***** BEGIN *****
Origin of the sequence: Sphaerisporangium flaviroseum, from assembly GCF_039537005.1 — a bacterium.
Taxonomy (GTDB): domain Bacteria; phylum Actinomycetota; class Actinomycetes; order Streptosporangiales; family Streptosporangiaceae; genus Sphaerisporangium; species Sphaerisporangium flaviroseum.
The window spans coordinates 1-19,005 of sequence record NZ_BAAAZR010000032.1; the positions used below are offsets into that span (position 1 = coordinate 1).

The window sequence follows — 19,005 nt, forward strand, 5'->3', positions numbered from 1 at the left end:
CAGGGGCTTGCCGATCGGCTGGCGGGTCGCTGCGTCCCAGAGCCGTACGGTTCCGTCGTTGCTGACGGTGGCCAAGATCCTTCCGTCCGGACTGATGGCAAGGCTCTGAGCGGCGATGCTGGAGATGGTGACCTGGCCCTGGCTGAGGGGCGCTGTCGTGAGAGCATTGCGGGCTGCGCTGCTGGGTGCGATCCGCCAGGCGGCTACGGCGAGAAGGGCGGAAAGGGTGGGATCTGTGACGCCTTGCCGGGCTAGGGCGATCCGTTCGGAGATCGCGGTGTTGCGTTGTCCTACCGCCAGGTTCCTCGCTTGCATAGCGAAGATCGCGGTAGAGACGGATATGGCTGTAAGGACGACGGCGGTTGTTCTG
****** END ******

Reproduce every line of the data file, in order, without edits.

Origin of the sequence: Sphaerisporangium flaviroseum, from assembly GCF_039537005.1 — a bacterium.
Taxonomy (GTDB): domain Bacteria; phylum Actinomycetota; class Actinomycetes; order Streptosporangiales; family Streptosporangiaceae; genus Sphaerisporangium; species Sphaerisporangium flaviroseum.
The window spans coordinates 1-19,005 of sequence record NZ_BAAAZR010000032.1; the positions used below are offsets into that span (position 1 = coordinate 1).

The window sequence follows — 19,005 nt, forward strand, 5'->3', positions numbered from 1 at the left end:
CAGGGGCTTGCCGATCGGCTGGCGGGTCGCTGCGTCCCAGAGCCGTACGGTTCCGTCGTTGCTGACGGTGGCCAAGATCCTTCCGTCCGGACTGATGGCAAGGCTCTGAGCGGCGATGCTGGAGATGGTGACCTGGCCCTGGCTGAGGGGCGCTGTCGTGAGAGCATTGCGGGCTGCGCTGCTGGGTGCGATCCGCCAGGCGGCTACGGCGAGAAGGGCGGAAAGGGTGGGATCTGTGACGCCTTGCCGGGCTAGGGCGATCCGTTCGGAGATCGCGGTGTTGCGTTGTCCTACCGCCAGGTTCCTCGCTTGCATAGCGAAGATCGCGGTAGAGACGGATATGGCTGTAAGGACGACGGCGGTTGTTCTG